Organisational Innovation: Natural or Nurtured?

By Raj Kumar|21-04-2014 | 1 Min Read
Organisational Innovation through Developing an Innovative Ecosystem and Culture

When you look at a smart individual, you can’t help but wonder if this person was born smart or whether his/her intelligence was nurtured. The same question applies when you look at great innovative companies such as Samsung, 3M, IBM, Volkswagen, AirAsia, GE, Google and many more. You tend to ask yourself if such organisational innovation happened naturally or was it nurtured?

Our research shows that more often than not, such organisational innovation can be nurtured. The good news is that organisational innovation may look like rocket science, but in reality it is actually not. Companies can apply basic fundamentals to develop an innovative ecosystem and culture, regardless of the size or nature of their businesses.

Here are five essential tips (with examples) to kick-start your organisational innovation ecosystem:

TIP NO. 1 – Establish innovative HR policies

A core belief of 3M is that creativity needs freedom. That is why in 1974, the company introduced a programme called “15% time” in which employees are allowed to use a portion of their paid time to chase their own ideas and projects. Employees can use resources from the company and build their teams in pursuing ideas and insights.

Twice a year, six to eight of the most interesting ideas will receive grants that are called “Genesis Grants.” Genesis Grants are about US$30,000 to US$75,000 of seed money for 12 months of research. This programme has produced many of the company’s best-selling products and has set a precedent for some of the top technology companies like Google and HP. One of the products that has been created through this programme is the famous sticky note, which was born from an employee who thought that if he applied an adhesive to the back of a piece of paper, he could create the perfect bookmark. He called it the Post-It Note.

Google also has the rule of “20% time” where one day in a week, employees will work on projects that aren’t necessarily in their job scope. During this time, engineers can work on something new or if they see something broken, they can spend that time fixing it. Products like Gmail, Google News, and even the Google shuttle bus that bring people to work at the company’s headquarters are all products resulting from the “20% time.”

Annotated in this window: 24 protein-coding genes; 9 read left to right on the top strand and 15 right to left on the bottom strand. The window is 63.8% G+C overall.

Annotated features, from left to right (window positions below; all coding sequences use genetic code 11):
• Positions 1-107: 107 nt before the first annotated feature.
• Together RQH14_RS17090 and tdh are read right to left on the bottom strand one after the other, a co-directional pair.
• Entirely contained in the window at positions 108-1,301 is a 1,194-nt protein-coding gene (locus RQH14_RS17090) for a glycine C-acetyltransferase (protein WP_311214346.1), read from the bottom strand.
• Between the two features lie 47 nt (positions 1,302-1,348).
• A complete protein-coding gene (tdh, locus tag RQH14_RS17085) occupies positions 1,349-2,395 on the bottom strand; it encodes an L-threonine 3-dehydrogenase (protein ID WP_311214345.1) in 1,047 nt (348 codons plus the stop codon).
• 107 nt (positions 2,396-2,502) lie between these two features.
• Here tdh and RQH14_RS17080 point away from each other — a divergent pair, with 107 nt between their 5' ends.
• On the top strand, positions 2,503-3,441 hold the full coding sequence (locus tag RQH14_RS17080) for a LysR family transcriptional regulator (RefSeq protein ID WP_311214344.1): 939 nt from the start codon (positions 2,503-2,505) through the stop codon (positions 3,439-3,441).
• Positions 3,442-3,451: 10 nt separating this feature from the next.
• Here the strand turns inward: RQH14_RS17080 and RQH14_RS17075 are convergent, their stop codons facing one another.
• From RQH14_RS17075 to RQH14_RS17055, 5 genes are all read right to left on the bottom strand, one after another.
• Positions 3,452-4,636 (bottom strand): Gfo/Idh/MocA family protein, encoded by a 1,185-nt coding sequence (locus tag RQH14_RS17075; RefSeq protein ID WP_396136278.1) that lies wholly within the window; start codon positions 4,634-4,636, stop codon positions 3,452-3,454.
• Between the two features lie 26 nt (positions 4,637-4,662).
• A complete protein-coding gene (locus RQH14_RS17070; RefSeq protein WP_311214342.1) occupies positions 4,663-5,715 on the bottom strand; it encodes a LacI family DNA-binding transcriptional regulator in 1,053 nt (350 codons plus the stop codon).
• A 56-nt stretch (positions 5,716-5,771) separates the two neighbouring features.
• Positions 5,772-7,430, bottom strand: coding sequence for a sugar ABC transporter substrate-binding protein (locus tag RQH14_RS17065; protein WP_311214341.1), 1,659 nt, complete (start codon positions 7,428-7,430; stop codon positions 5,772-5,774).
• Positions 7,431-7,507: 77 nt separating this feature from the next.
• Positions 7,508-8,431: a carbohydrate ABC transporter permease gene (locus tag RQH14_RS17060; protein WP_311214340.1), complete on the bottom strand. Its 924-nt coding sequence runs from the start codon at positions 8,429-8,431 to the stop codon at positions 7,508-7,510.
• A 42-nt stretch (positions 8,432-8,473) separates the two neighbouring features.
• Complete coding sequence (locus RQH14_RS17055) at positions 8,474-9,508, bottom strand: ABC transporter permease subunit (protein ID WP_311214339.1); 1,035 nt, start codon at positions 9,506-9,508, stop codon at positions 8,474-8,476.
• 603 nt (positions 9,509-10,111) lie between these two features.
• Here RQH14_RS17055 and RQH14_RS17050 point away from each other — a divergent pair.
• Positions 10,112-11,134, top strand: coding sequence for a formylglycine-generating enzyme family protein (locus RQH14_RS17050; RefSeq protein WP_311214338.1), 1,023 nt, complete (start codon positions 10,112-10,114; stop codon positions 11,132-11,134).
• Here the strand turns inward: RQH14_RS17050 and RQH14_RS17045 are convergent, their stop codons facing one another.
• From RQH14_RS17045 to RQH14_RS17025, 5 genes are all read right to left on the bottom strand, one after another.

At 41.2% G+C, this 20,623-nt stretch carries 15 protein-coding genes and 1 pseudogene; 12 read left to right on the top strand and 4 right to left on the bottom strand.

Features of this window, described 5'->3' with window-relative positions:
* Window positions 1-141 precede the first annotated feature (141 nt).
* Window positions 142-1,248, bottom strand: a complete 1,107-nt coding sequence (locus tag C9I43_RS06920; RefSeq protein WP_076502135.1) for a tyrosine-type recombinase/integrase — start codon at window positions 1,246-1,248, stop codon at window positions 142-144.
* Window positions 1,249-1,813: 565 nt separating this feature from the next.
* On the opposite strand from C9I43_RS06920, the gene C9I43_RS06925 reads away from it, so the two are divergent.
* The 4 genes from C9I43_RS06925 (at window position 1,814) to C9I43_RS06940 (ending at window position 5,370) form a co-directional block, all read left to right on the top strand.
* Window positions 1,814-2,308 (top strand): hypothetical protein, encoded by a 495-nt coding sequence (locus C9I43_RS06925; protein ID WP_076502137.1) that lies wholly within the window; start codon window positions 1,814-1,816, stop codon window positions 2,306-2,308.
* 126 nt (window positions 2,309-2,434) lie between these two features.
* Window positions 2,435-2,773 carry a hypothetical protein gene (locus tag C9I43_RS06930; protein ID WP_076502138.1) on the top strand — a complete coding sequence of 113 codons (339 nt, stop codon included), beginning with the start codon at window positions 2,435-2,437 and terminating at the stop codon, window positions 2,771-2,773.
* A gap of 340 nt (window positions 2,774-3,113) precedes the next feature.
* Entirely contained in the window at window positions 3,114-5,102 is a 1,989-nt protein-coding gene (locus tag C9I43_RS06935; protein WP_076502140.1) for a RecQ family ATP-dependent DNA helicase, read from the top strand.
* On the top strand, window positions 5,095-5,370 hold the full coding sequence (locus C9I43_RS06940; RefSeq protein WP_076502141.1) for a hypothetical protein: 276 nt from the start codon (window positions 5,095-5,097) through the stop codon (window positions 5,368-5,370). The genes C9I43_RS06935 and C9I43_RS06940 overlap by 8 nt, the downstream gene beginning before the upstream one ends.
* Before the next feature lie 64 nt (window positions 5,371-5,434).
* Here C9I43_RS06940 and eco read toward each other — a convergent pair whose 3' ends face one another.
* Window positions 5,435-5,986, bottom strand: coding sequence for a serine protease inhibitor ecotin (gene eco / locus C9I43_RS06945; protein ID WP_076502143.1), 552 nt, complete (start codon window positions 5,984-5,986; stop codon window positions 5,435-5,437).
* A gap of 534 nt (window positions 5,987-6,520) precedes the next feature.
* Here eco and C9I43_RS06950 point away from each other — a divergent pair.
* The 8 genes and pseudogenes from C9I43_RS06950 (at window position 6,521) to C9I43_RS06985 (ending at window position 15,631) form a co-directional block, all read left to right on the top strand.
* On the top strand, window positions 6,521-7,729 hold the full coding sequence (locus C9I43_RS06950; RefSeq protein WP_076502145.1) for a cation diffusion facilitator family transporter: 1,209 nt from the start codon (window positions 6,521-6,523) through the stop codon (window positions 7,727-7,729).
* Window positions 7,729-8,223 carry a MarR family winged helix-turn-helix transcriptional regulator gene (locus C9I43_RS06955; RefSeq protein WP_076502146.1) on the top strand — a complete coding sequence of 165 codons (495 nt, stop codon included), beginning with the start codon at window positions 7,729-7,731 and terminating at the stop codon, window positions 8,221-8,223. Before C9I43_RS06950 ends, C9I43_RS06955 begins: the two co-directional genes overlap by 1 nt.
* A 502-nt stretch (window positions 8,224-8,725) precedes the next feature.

TIP NO. 2 – Tap into collective intelligence

Crowdsourcing is the new paradigm of knowledge management. Tapping into collective intelligence is a great way to establish an innovative ecosystem. HCL Technologies, an Indian IT services and software development company, experienced rapid growth since its foundation in 1998. But this rapid growth meant that it became increasingly difficult for senior management to give detailed feedback on hundreds of business unit level plans each year.

As a result, the CEO and senior management team decided to turn the company’s existing business planning process into a live online platform, which involved a few hundred top executives. The new process was launched in 2009 and was called “My Blueprint.” Three hundred HCL managers posted their business plans with an audio presentation and more than 8,000 employees were invited to review and provide input on the individual blueprints. The inclusive nature of the process helped identify specific ideas for cross-unit collaboration and gave business leaders a chance to obtain detailed and actionable feedback from interested individuals across the company.

Read More: How To Increase Your Corporate Agility

TIP NO. 3 – Empower employees with powerful tools and methodology

The Value Innovation Programme (VIP) at Samsung Electronics is a crucial weapon in the South Korean company’s strategy for ensuring future and sustainable growth. Samsung Electronics has institutionalised the use of innovative management tools in its key business creation decisions by establishing the VIP in the early years.

The programme brings together engineers, designers, product planners, and marketers early in the product development stage, to brainstorm ideas to make gadgets more user-friendly and to trim inefficiencies in the manufacturing and development process through a systematic thinking process using strategic tools and frameworks. One of the key successes of the programme was that within five years of entering the mobile phone market in 2003, Samsung has now become the top two players in the industry. Samsung VIP essentially has five steps.